This year, for the first time in over a decade, I am not leading any high holiday services. The twins are six months and Matan is a rambunctious toddler, and so it will be hard enough for D and me to take turns just showing up in shul to daven, let alone trying to inspire an entire congregation. Since I am not leading services, I have also not bothered to listen to recordings of the various tefillot, which is how I have always managed to get into the proper spiritual mood in advance of the days of awe. And so for the first time, I feel woefully unprepared for the high holidays, my study of Pesachim notwithstanding. Though we’ve been to shul almost every Shabbat since the girls were born, I never daven without a baby in my lap. (When I relayed this to my mother, she told me that she did not hold a siddur in her hand for a full decade of her life, because her hands were always full of babies who would grab at the pages.) These days my davening consists primarily of singing Modeh Ani with Matan when we raise the shades in his room each morning and let the light in, and then chanting the full three paragraphs of the Shema to him each evening (often while he interrupts me to insist that he wants “not that one. Sing Rubber Ducky you’re the one!”) Between Modeh Ani and the bedtime Shema there looms a large gulf that is the sorry state of my spiritual life.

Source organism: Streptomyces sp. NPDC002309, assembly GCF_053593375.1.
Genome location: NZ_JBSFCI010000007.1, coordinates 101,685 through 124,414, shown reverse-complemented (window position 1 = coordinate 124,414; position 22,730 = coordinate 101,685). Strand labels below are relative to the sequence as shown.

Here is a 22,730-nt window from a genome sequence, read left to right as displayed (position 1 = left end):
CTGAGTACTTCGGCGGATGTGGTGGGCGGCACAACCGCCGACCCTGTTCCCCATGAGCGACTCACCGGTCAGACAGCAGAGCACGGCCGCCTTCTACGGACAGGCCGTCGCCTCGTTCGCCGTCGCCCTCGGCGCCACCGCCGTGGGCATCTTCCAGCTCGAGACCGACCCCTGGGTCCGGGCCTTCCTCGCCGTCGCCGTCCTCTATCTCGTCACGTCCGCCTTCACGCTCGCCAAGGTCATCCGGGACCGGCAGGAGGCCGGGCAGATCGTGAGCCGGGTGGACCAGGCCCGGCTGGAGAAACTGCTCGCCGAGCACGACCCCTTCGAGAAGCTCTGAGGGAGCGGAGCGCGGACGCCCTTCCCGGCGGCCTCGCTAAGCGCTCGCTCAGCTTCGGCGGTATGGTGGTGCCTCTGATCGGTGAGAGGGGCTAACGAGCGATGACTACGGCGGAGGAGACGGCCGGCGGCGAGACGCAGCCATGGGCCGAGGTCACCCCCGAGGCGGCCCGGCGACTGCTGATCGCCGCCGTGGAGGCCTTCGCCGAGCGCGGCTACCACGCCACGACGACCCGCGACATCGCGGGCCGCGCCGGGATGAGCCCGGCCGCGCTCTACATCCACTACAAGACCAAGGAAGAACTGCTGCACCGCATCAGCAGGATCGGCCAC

Just this morning I found myself lamenting this sad state of affairs while emptying the dishwasher. I had woken at 5am, eager to steal the only quiet moments of the day before the kids roused. I stood there putting away yesterday’s dishes while listening to my daf yomi podcast. The daf mentioned trumat hadeshen, the first ritual activity performed in the Temple every morning, which involved clearing away the ashes from the previous day’s sacrifices. I thought about how trumat hadeshen is not unlike emptying the dishwasher, a ritual that links the day that has passed to the day that is dawning. While trying not to let the glasses clink against one another, I peered out our kitchen window to watch the sun begin to paint the sky above our view of the Old City where the Temple once stood. I froze the breast milk I had pumped the previous day and cleaned out the bottles, and then I set up Matan’s place setting with his map-of-the-world placemat and his monkey sippy cup. These are activities I perform every morning; they are love’s austere and lonely offices, and they are, in a sense, my version of the Korban Tamid, the daily sacrifice offered every morning in the Temple. Absorbed in my preparations for the day ahead, I’ve had little time to prepare for The Day ahead, by which I mean Yoma, “The Day,” the Talmud’s term for Yom Kippur. But the gates of prayer are still open, and so I offer mine: May the high holidays herald a year that is as sweet as the taste of mother’s milk on a baby’s tongue, and as full of blessing and promise as every new day that dawns.